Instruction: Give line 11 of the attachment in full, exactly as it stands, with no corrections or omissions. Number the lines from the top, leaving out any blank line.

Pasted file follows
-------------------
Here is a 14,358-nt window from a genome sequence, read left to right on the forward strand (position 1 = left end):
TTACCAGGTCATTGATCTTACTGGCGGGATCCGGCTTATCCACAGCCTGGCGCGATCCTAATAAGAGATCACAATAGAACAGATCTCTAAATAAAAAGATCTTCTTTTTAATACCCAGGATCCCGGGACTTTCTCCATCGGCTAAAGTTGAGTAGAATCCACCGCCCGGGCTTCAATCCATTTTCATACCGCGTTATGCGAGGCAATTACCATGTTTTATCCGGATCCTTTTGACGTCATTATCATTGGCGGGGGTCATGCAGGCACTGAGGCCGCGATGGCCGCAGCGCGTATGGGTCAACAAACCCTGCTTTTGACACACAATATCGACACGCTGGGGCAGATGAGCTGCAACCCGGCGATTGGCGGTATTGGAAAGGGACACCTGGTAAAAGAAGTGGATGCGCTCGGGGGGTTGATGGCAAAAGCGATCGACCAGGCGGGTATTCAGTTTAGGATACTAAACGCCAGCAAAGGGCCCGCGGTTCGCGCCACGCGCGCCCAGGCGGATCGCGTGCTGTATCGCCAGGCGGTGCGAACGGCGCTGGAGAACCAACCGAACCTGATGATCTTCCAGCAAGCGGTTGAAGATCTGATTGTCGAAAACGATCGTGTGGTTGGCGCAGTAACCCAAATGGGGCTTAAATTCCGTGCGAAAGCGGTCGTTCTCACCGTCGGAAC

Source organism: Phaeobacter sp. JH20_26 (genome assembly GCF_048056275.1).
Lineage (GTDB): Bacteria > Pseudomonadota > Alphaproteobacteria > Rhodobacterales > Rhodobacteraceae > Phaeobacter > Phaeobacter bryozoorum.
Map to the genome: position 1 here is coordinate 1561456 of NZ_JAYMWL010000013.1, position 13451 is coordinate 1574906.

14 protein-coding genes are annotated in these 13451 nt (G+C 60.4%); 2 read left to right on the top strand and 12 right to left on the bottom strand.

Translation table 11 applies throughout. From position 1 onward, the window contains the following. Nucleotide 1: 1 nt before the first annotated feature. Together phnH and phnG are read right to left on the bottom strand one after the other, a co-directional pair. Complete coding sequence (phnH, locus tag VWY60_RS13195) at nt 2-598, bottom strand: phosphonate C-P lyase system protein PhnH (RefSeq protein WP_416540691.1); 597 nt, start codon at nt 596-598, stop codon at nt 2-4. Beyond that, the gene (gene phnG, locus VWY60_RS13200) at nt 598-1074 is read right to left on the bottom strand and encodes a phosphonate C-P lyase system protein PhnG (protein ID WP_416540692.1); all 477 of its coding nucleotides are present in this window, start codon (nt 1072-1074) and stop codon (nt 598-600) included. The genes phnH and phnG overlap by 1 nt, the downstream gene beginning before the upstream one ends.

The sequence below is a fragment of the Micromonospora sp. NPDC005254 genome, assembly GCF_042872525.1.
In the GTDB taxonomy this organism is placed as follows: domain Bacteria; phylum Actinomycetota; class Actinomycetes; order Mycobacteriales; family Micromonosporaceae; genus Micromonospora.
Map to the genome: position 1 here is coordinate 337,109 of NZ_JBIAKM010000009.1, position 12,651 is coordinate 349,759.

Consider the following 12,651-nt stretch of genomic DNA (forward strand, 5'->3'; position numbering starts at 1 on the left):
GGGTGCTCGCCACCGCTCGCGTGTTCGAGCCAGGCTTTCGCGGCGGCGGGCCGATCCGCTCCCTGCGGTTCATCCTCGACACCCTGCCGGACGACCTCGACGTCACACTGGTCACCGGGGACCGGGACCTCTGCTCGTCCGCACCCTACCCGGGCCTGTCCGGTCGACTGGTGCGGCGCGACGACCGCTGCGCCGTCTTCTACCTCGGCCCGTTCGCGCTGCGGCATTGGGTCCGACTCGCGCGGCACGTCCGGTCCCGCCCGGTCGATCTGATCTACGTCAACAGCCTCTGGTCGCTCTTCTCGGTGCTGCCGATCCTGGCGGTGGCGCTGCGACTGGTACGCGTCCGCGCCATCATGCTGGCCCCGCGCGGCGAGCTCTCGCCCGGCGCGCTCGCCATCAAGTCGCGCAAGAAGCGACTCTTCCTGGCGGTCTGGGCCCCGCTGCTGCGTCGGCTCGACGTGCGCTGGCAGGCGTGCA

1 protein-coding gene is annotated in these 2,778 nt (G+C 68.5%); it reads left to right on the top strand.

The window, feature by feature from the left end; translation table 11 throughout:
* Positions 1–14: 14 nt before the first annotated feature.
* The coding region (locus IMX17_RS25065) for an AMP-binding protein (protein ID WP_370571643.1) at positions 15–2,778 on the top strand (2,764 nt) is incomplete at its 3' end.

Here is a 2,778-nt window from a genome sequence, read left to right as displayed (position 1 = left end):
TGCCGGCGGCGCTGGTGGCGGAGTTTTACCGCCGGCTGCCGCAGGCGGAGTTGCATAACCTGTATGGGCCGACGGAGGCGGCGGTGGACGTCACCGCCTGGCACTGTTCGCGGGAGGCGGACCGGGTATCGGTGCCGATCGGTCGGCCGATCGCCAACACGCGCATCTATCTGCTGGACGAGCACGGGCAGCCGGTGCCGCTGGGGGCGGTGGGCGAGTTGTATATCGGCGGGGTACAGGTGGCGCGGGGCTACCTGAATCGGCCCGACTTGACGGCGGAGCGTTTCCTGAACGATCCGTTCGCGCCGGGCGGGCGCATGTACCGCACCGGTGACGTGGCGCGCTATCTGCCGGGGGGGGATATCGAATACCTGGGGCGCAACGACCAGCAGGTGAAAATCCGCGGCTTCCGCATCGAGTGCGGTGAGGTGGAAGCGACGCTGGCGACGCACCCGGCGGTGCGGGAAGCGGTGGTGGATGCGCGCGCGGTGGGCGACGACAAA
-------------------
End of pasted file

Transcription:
Consider the following 12,651-nt stretch of genomic DNA (forward strand, 5'->3'; position numbering starts at 1 on the left):